CITING national security concerns, federal agents have continued
a cold war policy of secretly searching the homes and offices of
American citizens suspected of aiding foreign powers.
These "black-bag jobs," conducted without court orders, have
gotten the go-ahead from President Clinton and Attorney General
Janet Reno, just as they did from two previous presidents.
Key members of Congress, who worry that White House policy
violates the Constitution, are now engaged in a quiet debate over
ways to safeguard civil liberties without undercutting the
government's counter-intelligence agencies.
A Senate-passed intelligence bill (S. 2056) would require that
the White House get permission from a special federal court before
conducting break-ins at the homes of United States citizens or at
foreign embassies in Washington, D.C.
Unlike their predecessors, Mr. Clinton and Ms. Reno have
encouraged Congress to clear up legal uncertainties over black-bag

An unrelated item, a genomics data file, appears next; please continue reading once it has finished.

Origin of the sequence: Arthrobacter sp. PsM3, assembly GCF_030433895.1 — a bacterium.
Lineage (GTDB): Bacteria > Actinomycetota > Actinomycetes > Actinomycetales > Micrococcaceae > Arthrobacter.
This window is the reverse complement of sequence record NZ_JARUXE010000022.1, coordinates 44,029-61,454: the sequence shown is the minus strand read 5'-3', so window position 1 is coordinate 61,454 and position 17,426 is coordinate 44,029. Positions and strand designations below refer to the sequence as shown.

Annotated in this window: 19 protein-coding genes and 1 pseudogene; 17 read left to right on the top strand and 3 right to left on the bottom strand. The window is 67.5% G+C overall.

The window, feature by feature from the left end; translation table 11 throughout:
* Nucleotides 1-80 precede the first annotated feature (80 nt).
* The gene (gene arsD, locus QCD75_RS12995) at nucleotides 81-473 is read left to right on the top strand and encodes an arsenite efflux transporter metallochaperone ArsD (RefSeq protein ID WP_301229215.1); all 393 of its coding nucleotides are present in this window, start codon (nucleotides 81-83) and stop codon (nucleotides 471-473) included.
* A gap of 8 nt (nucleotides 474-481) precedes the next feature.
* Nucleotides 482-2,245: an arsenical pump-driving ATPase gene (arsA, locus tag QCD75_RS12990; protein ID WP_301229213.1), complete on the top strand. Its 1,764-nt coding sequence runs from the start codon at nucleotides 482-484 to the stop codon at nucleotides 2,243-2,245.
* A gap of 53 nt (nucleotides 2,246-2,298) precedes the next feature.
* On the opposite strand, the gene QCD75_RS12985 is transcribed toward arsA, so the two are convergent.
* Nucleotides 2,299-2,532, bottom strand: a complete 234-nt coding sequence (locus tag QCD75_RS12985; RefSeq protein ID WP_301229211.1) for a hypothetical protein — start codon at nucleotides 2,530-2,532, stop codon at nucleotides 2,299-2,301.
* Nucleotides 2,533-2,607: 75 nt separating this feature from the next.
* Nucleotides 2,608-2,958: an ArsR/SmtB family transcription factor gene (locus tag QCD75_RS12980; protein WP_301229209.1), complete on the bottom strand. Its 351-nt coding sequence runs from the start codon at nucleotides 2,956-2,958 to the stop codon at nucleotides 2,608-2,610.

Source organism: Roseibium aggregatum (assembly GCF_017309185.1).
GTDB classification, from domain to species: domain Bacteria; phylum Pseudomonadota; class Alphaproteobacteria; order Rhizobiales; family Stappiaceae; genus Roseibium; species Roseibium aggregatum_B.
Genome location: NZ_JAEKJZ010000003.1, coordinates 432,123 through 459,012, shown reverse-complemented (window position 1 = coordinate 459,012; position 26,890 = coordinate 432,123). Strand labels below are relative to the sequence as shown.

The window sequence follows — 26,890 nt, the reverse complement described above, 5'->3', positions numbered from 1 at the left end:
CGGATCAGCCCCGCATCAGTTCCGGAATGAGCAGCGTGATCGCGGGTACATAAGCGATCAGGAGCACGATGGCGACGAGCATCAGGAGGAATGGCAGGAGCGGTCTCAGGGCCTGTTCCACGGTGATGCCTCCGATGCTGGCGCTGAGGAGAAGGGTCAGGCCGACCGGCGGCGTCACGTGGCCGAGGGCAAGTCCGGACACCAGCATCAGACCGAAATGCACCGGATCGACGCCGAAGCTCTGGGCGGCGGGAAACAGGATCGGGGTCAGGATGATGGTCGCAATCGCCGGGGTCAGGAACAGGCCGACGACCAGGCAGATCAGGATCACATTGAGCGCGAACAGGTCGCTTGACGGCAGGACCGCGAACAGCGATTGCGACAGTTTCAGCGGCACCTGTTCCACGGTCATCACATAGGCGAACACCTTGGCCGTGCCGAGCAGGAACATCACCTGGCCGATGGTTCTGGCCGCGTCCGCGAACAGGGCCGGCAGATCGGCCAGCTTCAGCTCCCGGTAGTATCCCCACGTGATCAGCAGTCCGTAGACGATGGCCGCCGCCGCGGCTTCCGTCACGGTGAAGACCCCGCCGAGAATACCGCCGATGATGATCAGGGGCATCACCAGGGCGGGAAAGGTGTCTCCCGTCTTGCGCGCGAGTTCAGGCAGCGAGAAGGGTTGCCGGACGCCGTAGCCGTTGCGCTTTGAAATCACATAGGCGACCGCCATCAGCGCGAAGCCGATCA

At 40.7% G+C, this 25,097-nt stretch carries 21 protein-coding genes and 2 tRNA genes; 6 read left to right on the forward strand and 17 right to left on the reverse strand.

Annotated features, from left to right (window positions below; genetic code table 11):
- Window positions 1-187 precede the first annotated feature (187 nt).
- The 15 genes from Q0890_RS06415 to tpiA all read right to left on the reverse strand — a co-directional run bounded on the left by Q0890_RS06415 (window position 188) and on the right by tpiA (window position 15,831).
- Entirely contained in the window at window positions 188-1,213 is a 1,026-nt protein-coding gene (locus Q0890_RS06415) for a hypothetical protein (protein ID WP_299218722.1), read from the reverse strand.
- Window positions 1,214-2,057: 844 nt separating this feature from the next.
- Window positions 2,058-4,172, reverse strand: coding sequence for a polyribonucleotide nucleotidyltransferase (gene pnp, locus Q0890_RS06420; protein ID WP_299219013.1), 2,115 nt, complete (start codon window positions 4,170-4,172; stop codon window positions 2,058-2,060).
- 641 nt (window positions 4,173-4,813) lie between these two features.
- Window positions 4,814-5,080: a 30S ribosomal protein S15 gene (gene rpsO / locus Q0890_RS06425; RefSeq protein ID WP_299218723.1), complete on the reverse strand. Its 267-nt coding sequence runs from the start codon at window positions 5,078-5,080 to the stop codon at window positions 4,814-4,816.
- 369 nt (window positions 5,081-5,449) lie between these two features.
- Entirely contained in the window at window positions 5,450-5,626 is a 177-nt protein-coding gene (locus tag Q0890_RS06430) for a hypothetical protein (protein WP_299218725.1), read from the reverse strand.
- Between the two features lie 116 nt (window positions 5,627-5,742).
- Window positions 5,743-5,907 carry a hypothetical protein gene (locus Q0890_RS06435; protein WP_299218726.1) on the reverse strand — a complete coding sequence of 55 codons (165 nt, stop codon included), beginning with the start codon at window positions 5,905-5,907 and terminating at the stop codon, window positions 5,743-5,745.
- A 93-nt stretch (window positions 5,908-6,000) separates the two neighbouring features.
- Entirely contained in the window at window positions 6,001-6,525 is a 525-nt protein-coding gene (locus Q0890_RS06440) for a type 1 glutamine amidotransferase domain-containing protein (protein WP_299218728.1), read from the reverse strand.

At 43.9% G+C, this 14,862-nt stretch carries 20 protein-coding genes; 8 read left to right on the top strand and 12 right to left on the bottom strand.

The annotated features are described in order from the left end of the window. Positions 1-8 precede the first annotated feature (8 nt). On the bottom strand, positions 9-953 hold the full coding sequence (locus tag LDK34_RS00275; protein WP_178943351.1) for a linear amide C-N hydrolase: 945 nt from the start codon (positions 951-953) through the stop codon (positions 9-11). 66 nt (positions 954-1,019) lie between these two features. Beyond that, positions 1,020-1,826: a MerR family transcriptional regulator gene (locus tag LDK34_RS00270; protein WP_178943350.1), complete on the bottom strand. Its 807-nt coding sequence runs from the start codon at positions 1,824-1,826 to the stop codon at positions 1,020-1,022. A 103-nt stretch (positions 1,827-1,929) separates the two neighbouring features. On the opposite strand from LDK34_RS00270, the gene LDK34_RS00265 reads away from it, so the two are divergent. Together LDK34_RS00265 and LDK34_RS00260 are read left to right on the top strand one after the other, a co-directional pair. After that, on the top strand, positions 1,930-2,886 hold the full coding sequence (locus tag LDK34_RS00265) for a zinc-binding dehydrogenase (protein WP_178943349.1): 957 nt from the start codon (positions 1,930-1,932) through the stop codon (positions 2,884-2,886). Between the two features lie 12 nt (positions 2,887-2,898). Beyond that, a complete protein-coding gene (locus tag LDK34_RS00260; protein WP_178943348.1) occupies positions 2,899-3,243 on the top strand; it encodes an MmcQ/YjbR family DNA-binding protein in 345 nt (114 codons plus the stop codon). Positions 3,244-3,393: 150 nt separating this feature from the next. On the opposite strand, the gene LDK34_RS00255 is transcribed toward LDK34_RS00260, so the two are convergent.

The issue recently gained new urgency with the case of CIA
official Aldrich Ames, a Soviet spy. Mr. Ames' home in Arlington,
Virginia, was the target of two secret federal searches in June and
However, if the case had come to trial, Ames's attorney
threatened to use the government's warrantless break-ins to attack
the case against his client.
The Fourth Amendment assures "the right of the people to be
secure in their persons, houses, papers, and effects, against
unreasonable searches and seizures...." It guarantees that
warrants will not be issued unless there is "probable cause" and
that the warrant must describe the "persons or things to be
None of these safeguards were carried out in the Ames case.
According to a source on the House Permanent Select Committee on
Intelligence, Reno was deeply concerned about a potential
constitutional challenge by Ames.
She was reported to have said, essentially: That's it. We're not
going to do any more of this.
The Senate bill, however, is itself a subject of controversy on
Capitol Hill. The House, where some members say S. 2056 contains
inadequate safeguards, has so far refused to go along. The issue
will be the subject of a House-Senate conference in late September.
The Senate bill would require that government get approval from
the little-known Foreign Intelligence Surveillance Court prior to
a secret physical search of homes, offices, and embassies.
The FISA court, named after the Foreign Intelligence
Surveillance Act of 1978, consists of seven federal district judges
appointed by the chief justice of the US. The judges serve for a
maximum of seven years. …